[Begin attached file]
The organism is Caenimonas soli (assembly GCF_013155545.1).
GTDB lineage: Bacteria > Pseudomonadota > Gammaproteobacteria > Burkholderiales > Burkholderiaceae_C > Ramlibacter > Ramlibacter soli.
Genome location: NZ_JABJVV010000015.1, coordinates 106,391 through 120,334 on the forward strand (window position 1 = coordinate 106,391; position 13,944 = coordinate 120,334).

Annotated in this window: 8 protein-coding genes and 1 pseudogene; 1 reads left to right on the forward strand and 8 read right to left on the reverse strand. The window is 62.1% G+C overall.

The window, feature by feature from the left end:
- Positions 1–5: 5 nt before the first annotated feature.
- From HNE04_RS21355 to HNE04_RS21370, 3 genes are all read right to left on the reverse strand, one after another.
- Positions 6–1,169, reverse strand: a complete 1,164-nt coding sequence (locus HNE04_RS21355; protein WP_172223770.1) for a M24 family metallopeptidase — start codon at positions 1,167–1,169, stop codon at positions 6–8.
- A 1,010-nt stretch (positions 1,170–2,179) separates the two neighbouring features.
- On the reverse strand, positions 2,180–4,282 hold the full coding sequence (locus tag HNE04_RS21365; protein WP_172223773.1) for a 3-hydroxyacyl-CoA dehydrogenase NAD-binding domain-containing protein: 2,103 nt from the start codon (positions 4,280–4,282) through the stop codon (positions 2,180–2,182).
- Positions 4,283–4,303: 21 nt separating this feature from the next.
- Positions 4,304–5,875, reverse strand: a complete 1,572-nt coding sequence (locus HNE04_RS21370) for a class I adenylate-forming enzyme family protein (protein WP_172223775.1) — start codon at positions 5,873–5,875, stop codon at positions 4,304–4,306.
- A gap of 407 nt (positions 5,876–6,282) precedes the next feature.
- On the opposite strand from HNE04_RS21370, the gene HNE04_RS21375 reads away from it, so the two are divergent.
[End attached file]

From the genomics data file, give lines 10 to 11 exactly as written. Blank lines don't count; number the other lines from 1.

- On the reverse strand, positions 2,180–4,282 hold the full coding sequence (locus tag HNE04_RS21365; protein WP_172223773.1) for a 3-hydroxyacyl-CoA dehydrogenase NAD-binding domain-containing protein: 2,103 nt from the start codon (positions 4,280–4,282) through the stop codon (positions 2,180–2,182).
- Positions 4,283–4,303: 21 nt separating this feature from the next.